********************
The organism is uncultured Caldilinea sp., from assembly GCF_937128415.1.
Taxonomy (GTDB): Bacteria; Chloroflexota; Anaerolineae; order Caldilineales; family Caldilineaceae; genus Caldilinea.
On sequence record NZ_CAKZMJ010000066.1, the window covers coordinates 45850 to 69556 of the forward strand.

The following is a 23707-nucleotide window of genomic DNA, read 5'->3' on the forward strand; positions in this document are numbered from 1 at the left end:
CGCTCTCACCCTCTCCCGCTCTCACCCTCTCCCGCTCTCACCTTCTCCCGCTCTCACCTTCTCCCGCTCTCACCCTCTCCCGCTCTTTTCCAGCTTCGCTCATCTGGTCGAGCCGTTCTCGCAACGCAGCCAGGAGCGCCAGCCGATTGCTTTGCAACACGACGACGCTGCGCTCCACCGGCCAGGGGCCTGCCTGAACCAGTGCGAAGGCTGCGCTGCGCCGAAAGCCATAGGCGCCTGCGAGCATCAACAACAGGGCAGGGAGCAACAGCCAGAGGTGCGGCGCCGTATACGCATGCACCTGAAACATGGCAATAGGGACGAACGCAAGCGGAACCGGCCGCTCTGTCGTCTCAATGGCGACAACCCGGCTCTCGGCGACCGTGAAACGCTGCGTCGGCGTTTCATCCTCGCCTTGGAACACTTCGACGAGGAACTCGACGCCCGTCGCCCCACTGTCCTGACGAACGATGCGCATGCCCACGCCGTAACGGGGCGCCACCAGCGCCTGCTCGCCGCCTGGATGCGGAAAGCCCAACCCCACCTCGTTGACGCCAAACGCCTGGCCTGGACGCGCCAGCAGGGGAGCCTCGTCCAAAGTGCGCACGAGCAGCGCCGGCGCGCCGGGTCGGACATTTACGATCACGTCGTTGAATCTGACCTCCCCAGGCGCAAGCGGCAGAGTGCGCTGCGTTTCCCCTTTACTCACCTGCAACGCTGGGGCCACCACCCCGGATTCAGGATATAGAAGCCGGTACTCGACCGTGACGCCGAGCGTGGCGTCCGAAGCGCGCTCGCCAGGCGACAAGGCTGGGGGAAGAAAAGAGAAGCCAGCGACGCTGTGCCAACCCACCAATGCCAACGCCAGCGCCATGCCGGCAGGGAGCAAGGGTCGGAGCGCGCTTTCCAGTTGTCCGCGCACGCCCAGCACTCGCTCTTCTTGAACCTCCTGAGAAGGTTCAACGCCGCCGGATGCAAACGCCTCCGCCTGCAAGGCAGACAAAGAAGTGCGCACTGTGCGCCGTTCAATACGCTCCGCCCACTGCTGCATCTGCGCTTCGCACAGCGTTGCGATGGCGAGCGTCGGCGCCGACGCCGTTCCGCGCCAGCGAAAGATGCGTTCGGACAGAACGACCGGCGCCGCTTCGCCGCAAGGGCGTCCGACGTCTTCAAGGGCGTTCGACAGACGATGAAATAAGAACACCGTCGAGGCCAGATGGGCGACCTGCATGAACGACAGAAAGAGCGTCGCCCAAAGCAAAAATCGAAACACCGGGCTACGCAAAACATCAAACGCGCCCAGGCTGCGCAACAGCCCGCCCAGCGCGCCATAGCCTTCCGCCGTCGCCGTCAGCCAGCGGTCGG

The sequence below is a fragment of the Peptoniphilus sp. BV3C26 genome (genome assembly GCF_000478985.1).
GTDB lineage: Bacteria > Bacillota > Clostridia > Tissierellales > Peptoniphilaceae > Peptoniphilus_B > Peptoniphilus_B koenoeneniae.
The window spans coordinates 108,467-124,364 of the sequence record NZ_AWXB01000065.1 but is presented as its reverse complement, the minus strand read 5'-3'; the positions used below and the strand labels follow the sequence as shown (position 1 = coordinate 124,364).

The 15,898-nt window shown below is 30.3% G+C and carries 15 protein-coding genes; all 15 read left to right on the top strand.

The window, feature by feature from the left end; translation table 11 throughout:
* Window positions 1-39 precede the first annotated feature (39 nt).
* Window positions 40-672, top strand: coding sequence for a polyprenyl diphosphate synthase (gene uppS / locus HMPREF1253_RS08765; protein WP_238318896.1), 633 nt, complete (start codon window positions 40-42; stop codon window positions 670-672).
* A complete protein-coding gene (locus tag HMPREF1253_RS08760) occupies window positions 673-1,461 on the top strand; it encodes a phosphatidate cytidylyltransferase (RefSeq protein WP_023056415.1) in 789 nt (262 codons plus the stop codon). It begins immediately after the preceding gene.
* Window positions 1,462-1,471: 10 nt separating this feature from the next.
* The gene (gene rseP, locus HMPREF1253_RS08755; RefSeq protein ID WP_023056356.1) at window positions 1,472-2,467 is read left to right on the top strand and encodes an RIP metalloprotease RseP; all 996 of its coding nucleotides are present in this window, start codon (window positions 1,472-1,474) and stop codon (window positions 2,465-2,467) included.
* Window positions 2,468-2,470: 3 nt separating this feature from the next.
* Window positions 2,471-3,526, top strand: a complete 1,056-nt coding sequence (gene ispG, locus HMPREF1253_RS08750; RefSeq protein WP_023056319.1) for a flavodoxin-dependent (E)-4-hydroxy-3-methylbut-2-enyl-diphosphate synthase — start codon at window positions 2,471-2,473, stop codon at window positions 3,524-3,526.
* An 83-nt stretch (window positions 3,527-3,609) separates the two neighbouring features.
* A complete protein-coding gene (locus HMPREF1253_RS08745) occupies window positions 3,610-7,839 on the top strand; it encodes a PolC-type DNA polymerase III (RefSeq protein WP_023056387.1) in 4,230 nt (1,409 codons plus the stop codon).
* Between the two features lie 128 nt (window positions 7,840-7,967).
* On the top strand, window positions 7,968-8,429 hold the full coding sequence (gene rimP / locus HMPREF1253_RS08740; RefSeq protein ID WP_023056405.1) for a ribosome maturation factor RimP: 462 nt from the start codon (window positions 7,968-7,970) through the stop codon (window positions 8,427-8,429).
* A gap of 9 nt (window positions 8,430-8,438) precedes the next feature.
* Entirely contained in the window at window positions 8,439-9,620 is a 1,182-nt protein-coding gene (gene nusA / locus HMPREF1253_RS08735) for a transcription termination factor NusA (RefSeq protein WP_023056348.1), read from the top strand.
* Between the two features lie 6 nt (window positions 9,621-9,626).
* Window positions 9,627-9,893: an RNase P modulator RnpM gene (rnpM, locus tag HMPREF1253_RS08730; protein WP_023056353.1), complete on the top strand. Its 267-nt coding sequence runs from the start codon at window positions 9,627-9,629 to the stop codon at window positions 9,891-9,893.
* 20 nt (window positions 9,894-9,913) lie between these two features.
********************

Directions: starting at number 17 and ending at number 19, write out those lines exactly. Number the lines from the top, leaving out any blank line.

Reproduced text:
* Window positions 2,471-3,526, top strand: a complete 1,056-nt coding sequence (gene ispG, locus HMPREF1253_RS08750; RefSeq protein WP_023056319.1) for a flavodoxin-dependent (E)-4-hydroxy-3-methylbut-2-enyl-diphosphate synthase — start codon at window positions 2,471-2,473, stop codon at window positions 3,524-3,526.
* An 83-nt stretch (window positions 3,527-3,609) separates the two neighbouring features.
* A complete protein-coding gene (locus HMPREF1253_RS08745) occupies window positions 3,610-7,839 on the top strand; it encodes a PolC-type DNA polymerase III (RefSeq protein WP_023056387.1) in 4,230 nt (1,409 codons plus the stop codon).